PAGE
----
Millivolts? (Common microphones subjected to SPL levels in the 90 dB range – “mic” level.)

Volts? (“Line” level devices, like mixers and pro-audio signal processors.)

Tens of volts? (“Speaker” level. Twenty volts RMS across an 8-ohm load is 50 watts continuous power.)

Well? Which one is it?

You don’t know. That XLR connector doesn’t guarantee that some particular, overall voltage level can be expected. The other end of the cable might be joined up to a microphone. Or a signal processor. Or even a power amplifier. Yes, it’s not likely that the output of a power amp would be on a cable terminated with XLR, but it’s entirely possible. It has been done.

All you can really guess at is the upper-limit of the XLR connector’s functionality, and that’s not even all that useful in this context. Assuming that anything larger than 16 AWG would be too hard to stuff into the connector, the upper amperage limit of what’s practical on a common XLR connector is something like 3.7 amps. In theory, you could use a specially-built cable to successfully supply power to some models of 120 V lightbulb via an XLR connector. (DO NOT ATTEMPT THIS. You may electrocute yourself, burn yourself, or end up setting fire to something.)

The point is that the presence of XLR connectors does not mean mic-level audio. Not necessarily. You can have a similar range of voltages on TS and TRS-terminated cables. To make an educated guess, you need to know what’s connected to the send-end of the cable…and that’s at a bare minimum. To be 100% sure, you need a reliable meter.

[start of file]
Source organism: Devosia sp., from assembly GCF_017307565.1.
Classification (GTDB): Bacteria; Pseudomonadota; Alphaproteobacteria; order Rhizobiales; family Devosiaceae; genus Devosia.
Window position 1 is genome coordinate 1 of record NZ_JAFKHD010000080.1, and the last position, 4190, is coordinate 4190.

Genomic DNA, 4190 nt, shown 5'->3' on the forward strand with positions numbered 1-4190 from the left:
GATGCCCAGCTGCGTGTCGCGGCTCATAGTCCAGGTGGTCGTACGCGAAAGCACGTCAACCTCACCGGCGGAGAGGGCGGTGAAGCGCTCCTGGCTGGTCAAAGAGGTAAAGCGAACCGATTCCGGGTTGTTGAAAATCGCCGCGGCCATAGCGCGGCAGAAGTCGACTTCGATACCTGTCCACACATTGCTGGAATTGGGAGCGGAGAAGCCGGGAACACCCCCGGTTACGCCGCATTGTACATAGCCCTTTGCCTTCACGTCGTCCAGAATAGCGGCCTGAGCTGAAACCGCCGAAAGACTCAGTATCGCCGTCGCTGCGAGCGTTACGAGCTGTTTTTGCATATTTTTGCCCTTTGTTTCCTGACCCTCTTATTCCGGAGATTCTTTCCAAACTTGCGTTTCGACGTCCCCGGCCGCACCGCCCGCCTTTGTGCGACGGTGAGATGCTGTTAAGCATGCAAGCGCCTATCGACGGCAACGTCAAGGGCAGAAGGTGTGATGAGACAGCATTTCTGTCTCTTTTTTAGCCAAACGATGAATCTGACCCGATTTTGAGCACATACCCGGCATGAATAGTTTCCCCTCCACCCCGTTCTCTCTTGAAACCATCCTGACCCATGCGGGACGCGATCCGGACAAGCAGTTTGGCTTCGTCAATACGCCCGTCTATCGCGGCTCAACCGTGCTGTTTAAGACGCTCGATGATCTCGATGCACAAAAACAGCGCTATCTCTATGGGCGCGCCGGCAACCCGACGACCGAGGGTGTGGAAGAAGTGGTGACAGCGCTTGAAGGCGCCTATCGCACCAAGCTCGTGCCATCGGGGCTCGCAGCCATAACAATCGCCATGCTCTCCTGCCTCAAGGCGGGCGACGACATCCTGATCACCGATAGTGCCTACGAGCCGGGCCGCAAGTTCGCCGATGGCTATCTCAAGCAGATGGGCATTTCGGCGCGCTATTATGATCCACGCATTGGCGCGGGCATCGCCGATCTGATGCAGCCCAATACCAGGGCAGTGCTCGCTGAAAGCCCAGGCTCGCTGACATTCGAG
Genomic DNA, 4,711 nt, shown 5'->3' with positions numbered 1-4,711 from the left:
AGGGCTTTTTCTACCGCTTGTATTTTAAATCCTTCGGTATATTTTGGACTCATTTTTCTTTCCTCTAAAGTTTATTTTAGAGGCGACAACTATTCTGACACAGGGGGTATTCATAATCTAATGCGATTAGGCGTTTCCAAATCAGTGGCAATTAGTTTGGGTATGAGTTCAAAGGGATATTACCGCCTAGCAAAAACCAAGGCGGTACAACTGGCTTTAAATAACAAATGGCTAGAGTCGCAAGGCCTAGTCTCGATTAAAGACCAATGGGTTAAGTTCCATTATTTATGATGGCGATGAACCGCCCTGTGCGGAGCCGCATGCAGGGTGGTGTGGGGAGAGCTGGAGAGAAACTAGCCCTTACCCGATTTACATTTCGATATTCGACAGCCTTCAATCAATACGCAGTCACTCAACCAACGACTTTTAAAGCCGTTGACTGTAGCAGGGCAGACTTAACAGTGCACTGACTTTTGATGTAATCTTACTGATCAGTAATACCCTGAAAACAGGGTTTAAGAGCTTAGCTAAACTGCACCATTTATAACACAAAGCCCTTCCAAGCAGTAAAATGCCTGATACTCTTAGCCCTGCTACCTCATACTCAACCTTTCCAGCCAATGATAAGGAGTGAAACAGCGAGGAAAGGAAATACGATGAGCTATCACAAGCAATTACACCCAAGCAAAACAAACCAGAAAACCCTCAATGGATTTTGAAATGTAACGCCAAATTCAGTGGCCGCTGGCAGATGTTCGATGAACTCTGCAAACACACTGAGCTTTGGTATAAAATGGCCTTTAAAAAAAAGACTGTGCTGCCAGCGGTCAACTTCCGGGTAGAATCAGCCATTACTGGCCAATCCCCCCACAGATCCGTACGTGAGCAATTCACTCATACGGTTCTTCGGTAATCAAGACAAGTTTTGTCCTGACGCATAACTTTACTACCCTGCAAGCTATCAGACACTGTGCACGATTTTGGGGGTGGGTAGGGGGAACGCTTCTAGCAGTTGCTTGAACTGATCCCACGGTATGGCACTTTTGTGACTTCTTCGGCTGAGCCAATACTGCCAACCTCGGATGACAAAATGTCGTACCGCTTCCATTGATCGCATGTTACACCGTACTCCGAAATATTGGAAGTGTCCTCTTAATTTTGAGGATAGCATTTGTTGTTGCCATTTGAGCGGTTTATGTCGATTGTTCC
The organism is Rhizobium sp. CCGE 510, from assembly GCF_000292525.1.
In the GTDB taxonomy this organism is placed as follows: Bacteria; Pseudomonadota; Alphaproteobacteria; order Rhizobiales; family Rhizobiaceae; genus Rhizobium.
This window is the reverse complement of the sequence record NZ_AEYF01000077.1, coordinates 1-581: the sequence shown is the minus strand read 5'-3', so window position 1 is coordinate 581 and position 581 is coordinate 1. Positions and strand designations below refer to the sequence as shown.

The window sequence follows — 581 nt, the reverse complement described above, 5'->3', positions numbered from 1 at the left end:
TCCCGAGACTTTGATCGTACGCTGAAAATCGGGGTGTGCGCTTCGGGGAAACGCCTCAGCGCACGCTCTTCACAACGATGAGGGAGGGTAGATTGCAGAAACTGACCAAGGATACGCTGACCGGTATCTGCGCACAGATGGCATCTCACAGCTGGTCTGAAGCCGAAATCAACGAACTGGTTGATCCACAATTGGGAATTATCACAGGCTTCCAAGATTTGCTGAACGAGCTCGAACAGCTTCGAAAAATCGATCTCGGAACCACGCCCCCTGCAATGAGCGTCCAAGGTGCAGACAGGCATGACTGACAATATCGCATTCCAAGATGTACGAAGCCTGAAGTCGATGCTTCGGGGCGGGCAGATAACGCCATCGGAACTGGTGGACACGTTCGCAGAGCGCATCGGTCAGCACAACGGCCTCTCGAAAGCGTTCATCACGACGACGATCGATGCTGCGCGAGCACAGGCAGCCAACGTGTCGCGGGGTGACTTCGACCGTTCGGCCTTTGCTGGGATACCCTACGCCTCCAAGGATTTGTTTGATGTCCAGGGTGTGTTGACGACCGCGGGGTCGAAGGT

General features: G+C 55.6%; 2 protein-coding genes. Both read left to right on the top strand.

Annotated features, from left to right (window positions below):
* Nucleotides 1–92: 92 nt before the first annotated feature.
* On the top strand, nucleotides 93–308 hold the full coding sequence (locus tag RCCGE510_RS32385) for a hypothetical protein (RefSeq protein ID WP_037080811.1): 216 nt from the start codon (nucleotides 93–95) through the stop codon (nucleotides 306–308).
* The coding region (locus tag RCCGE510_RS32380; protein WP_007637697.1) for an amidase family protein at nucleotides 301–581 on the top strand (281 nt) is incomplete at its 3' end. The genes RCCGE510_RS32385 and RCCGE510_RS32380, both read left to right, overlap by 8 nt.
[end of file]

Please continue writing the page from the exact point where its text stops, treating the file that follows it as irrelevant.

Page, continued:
The Unknown Balance

Let’s continue the thought experiment above. Is the signal on the cable balanced?

Again, you don’t know. Cables terminated with XLR and TRS connectors can support balanced signals, but they don’t guarantee balanced signals. It’s quite common to use TRS for unbalanced stereo. It’s also possible (although I’ve never run into it) to use XLR for unbalanced stereo. From an electrical connectivity standpoint, TRS and 3-pin XLR connectors are the same thing – three terminals. What’s done with those terminals is up to equipment manufacturers, not the connectors.

It’s entirely possible to connect an unbalanced output to a connector that supports balanced signals. The reason is because of what I said above. The connector only indicates the upper functionality limit. If one of the signal terminals is left unconnected, or just isn’t supplied with any voltage, the signal on the cable is unbalanced. The connector doesn’t care.

Because of the connector imposing an upper functionality limit, you CAN sometimes determine if the signal on a cable is unbalanced. If you’re handed a cable end that’s terminated with a connector that has only two “poles,” like a TS cable, then you can’t have balanced audio on that line. Balanced audio requires three poles: Two for actual signal, and one for ground. If a connector doesn’t have the required number of terminals, it can’t handle balanced signals.

But a connector can certainly be capable of handling a balanced line, and yet not be handling balanced audio at that particular moment.

Looking at the ends of a cable isn’t enough to know what’s going on. You have to dig a little deeper, because the cable termination isn’t the signal.